Rise of the Third Power Review
The Price of Power
It sometimes feels like the biggest RPGs are always telling the same story, while throwing out unfamiliar, multi-layered mechanical systems that take dozens of tutorials to explain. While the rose-tinted glasses are thoroughly off, there’s something special about remembering the games of yesteryear and the feelings they evoked. Scrappy indie RPGs have taken up the mantle of telling different kinds of stories, ones which stand apart from the crowd, while others reclaim simpler systems that made 16-bit RPGs beloved. Both of those features come together in Rise of the Third Power, the second title from Stegosoft Games, which melds together classic gameplay with a modern, engaging high-fantasy tale. With a simple, yet fun, combat system, party mechanics that encourage experimentation, and a highly memorable story, this is a throwback title few RPGamers will want to miss.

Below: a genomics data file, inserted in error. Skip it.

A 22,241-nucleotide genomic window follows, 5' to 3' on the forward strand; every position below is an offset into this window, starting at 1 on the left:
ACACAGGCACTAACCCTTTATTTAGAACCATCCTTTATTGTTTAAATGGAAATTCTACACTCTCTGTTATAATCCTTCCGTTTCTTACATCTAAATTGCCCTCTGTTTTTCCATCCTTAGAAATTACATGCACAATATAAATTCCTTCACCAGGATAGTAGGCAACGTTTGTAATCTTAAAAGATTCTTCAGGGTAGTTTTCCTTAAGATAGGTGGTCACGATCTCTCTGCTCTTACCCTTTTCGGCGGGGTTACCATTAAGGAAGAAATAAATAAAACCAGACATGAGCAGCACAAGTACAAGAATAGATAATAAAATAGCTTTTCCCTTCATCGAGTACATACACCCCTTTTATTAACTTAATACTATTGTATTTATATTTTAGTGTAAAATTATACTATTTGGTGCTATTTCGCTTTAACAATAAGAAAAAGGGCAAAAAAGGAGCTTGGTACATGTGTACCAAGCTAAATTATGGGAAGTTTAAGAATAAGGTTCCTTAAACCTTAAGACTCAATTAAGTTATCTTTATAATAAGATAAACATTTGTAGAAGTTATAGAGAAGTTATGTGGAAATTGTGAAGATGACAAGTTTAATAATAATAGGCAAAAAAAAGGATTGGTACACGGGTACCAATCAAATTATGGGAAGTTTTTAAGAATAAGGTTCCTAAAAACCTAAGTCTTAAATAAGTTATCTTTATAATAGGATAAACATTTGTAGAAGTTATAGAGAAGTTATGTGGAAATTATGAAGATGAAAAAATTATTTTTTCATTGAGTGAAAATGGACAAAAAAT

Bucking numerous classic storytelling tropes, the player lands not at the beginning of a tale that picks up steam as it progresses, but smack in the middle of already boiling tensions: three distinct nations, with an uneasy truce between them, are unknowingly at the brink of war. With a mixture of both expected plot twists and some unpredictable curveballs, the well-paced story keeps players wondering what’s going to happen next. Additionally, Third Power‘s immersive story truly shines with the creativity of NPC dialogue and side quests scattered throughout the game that give the world an unexpected depth; it seems indies have taken notes from longtime developer Falcom and are making a best effort to apply its principles of strong storytelling to their own titles. Throughout the game’s twenty or so hours, players will celebrate successes, mourn losses, and avenge the fallen. Despite being in a fantasy setting, the narrative does an amazing job making all the characters feel like they have true humanity, with their own virtues and vices. The plot also delves into adult issues in a mature, poignant way, including the end of a relationship and what it means to move on in a healthy manner. The game’s story is easily Third Power‘s strongest element.